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Welcome to the Encyclopedia of Science Fiction, Fourth Edition. Some sample entries appear below. Click here for the Introduction; here for the masthead; here for Acknowledgments; here for the FAQ; here for advice on citations. Find entries via the search box above (more details here) or browse the menu categories in the grey bar at the top of this page.

Site updated on 17 August 2022
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Winchester, Mark

(?   -?   ) UK author, possibly pseudonymous, of boys' stories, those of most sf interest being Lord of the Lonely Isle (1940), a Lost Race tale set on a mysterious Island in the South Pacific, whose previously undiscovered inhabitants include the descendants of pirates, and a race of giant apes; and The Secret Treasure (1947), which locates its mild-mannered Lost Race, descended from Incas, in Peru. [JC]

Wang Dulu

Writing name of Wang Baoxiang (1909-1977), a Chinese author, largely of detective stories and mysteries, whose most productive period in the late 1930s and 1940s saw some of the definitive works of martial-arts fiction (see Wuxia). He was born to Manchu parents in Beijing, shortly before the abdication of the last emperor would see the suspension of the hereditary stipend paid to aristocrats. As a result, his family and many like it fell swiftly into penury; he left school at 15 after the death ...

Sheffield, Charles

(1935-2002) UK-born physicist and author, permanently in the USA from 1971, married to Nancy Kress from 1998 until his death; he published the first of more than 100 technical papers and science articles in 1962, and the first of 100 or more sf stories, "What Song the Sirens Sang", for Galaxy in April 1977. Much of his short fiction is assembled in Vectors (coll 1979), Hidden Variables (coll 1981), Dancing With Myself (coll 1993) and Georgia on My Mind, and Other Places (coll 1995), the title ...

Bailey, Thomas

Pseudonym of US author Edward Bellamy Partridge (1877-1960), who wrote Country Lawyer (1939) under his full name, also publishing work as Bellamy Partridge and Bailey. In his Lost Race novel, Long Night (1935), a young woman, lost in the Arctic, is taken by the Inuit chief who rescues her to a mysterious Island where she finds a Viking still alive. The Viking and the Inuit fight over her. [JC]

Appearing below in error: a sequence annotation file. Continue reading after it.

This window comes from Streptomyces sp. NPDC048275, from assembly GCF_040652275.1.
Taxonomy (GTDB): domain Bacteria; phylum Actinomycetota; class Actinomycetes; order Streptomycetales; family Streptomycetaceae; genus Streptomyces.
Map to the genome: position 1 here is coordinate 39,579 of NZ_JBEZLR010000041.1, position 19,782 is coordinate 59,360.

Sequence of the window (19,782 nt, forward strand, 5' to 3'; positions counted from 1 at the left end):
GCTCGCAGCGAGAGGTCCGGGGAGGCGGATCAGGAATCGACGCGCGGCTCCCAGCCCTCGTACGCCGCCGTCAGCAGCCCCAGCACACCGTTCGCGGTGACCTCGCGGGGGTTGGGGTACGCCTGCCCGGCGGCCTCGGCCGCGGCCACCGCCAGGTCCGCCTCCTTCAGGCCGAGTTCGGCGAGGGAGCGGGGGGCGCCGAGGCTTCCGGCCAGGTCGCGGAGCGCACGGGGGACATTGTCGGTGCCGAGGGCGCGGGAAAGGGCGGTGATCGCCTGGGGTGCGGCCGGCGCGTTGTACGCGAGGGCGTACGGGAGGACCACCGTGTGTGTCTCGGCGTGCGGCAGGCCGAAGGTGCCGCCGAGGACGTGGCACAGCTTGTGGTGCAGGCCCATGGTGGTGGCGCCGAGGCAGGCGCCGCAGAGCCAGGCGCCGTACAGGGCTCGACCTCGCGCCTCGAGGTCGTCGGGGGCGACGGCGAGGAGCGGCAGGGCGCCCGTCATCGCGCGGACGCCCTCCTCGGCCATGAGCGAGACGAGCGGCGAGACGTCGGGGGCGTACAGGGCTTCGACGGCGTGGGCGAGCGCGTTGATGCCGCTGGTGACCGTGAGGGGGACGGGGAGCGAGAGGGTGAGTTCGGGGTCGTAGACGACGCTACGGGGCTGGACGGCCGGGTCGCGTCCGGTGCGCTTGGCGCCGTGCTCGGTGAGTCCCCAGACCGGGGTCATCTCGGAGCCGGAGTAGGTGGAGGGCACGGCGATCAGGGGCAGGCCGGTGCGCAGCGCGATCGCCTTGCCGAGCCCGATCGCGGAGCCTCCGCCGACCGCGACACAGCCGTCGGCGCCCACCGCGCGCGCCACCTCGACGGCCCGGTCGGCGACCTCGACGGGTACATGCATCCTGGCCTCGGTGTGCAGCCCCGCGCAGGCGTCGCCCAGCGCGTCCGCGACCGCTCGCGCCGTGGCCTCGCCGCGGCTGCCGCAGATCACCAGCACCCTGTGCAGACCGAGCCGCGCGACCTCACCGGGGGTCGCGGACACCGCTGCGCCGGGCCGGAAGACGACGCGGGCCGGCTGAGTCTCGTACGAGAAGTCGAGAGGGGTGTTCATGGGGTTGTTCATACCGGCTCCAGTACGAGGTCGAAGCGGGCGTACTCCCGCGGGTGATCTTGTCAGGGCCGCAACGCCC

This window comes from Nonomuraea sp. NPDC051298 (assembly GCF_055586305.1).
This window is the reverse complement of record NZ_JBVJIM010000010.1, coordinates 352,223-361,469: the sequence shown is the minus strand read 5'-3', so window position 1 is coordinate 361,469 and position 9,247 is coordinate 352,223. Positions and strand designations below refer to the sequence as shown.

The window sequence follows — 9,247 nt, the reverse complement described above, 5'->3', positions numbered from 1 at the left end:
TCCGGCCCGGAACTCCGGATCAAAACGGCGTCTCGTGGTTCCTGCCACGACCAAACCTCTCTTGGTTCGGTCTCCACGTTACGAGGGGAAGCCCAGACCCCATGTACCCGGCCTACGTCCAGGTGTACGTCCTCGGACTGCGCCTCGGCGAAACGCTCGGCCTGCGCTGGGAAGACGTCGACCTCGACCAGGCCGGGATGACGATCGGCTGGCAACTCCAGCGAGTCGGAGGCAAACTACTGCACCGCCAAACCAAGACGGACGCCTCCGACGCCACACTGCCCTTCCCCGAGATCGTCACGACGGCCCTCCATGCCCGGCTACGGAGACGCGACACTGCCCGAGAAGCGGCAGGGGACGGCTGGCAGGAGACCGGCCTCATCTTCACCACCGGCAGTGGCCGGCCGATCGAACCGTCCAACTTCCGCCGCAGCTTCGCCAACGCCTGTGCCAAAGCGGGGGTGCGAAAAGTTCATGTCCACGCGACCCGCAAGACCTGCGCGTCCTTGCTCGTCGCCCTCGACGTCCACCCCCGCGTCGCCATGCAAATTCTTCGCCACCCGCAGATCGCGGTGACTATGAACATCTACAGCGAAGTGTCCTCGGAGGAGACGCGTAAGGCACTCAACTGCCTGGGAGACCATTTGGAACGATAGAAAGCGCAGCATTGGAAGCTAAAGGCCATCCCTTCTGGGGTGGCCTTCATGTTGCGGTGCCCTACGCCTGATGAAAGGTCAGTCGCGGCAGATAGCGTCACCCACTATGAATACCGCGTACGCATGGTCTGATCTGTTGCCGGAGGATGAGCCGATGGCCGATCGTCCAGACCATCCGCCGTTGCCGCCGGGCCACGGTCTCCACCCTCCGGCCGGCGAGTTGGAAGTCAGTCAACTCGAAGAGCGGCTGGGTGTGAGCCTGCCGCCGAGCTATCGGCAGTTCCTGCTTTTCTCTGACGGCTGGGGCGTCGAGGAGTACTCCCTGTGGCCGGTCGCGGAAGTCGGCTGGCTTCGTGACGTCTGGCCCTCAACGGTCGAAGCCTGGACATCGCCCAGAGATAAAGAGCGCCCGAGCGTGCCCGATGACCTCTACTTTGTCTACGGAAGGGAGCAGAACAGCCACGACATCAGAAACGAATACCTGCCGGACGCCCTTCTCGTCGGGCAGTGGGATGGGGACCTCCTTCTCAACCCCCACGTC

Aelita Award

In its heyday the most prestigious Russian sf award, founded in 1981 by the Russian Federation Writers' Union and Ural'skii sledopyt ["Urals Pathfinder"] magazine. The latter was published from the city of Ekaterinburg (Sverdlovsk until 1991), and this the ceremony was held there as part of the annual Aelita Convention. The winner is chosen by a panel of judges. The Aelita was instituted as an award for the best single sf work published in the previous year, though with two presentations in ...

Robinson, Roger

(1943-    ) UK computer programmer, bibliographer and publisher, active in UK Fandom for many years. The Writings of Henry Kenneth Bulmer (1983 chap; rev 1984 chap) is an exhaustive Bibliography of one of the most prolific sf writers, and Who's Hugh?: An SF Reader's Guide to Pseudonyms (1987) is similarly exhaustive in its listing of Pseudonyms. Criticized at first for its failure to annotate its findings – so that, for instance, pseudonyms used for sf could not be ...



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